Cricket trend assessed
President Michael Neilson said a couple of major drivers of the rethink were to discourage movement of local players between clubs in the association while attracting players to the WDCA from other competitions.
A player points system applies to the top two of the five senior divisions.
Teams can have a maximum of two “international” players under the current rules.
Recruitment of international players has grown in Victorian country cricket, especially over the past decade, and Mr Neilson said the better of those players had been positive inclusions helping raise standards and guiding younger club mates.
He said the points system was initially introduced into the WDCA to restrict the amount of money some clubs spent on players but said there were “rumours” it appears to be becoming more prevalent and he had heard of payments of $7000 to $8000 per season to some.
Clubs are not required to disclose payments to the WDCA.
Mr Neilson said it was not always that the international players were the highest paid and few were “professional cricketers,” some are here on working or students visas and were looking for a game.
However, he added the association wanted more good players to come into the area.
One of the biggest challenges is addressing the dangers from the bigger clubs getting bigger and the smaller getting smaller.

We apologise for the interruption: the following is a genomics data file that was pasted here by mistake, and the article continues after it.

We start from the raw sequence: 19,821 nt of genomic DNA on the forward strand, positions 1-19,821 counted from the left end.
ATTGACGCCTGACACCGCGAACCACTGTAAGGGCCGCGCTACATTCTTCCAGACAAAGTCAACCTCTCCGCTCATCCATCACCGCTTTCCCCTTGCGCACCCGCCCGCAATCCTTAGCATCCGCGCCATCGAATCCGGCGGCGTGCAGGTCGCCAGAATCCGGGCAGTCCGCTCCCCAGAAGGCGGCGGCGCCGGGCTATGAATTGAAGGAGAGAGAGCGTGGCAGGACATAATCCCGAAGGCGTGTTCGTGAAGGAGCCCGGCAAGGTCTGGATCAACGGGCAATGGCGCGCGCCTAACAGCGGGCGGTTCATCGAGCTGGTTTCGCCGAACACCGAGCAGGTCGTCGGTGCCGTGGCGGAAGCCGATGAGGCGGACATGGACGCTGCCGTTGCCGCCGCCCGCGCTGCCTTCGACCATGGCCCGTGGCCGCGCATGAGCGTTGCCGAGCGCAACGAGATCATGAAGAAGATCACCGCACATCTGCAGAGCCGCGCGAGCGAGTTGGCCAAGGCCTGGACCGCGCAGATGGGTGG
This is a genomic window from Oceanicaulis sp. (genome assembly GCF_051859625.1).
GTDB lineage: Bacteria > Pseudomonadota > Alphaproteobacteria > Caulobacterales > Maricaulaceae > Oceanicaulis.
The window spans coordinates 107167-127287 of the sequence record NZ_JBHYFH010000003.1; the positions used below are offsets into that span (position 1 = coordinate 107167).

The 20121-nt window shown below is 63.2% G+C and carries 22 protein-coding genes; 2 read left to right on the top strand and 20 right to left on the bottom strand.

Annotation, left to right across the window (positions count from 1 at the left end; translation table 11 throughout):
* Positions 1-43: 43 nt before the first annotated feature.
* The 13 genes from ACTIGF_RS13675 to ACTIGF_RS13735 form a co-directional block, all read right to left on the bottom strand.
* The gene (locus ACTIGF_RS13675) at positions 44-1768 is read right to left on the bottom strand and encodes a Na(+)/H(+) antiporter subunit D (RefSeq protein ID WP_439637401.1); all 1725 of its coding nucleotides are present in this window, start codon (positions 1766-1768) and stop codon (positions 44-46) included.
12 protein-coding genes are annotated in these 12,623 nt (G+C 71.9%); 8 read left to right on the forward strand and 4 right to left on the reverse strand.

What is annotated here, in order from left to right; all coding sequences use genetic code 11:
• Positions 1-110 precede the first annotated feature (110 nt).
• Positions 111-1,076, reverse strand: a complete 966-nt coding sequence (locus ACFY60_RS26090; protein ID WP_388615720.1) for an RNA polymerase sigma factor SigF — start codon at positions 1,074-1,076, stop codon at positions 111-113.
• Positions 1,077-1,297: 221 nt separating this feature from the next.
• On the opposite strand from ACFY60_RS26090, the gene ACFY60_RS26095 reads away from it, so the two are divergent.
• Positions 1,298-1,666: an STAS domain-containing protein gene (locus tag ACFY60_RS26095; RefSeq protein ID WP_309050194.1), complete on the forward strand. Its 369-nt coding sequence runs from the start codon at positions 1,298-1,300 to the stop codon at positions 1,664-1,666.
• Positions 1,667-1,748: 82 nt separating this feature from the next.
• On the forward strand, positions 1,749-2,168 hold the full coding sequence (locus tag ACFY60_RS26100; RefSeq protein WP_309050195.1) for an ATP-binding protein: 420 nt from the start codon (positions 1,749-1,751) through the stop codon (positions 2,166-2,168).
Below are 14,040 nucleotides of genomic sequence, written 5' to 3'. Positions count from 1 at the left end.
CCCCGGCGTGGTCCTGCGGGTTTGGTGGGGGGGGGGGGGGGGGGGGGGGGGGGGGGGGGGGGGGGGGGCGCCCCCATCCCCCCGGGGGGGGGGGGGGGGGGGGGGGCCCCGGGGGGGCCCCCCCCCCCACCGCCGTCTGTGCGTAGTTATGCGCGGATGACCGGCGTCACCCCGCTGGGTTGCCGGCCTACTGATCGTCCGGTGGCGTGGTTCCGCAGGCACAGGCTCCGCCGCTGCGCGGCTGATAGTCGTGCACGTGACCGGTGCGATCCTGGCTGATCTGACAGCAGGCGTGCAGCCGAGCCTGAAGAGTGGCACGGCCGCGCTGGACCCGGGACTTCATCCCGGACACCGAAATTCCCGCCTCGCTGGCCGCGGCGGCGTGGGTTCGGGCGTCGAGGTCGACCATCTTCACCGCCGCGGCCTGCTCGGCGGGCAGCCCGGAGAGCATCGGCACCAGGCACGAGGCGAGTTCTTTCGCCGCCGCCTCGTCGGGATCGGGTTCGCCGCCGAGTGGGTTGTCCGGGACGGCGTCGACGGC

Longwarry cricket club treasurer Noel Pullen is among a number of club officials concerned about that, stating that his club was only to field two teams this season compared to three last year because “about seven players had moved to other WDCA clubs”.
Longwarry’s highest rated team this year is in Division two - last season it had a team in Division one that “struggled” – and Mr Pullen believes not having a team at the top level was a strong factor in it losing its better players to play a higher standard with other association clubs.
“If a couple of your best players go elsewhere it has a snowball effect on the club with others moving to play in a more competitive team,” he added.
Mr Neilson concedes movements within the association of local players and effects that has on their “home” clubs was an issue the executive was looking at how best to address.
But he said it was also appreciated that keen younger players, in particular, might seek out the highest standard they could play at.
The player points system is administered through the WDCA by-laws 7 and 22.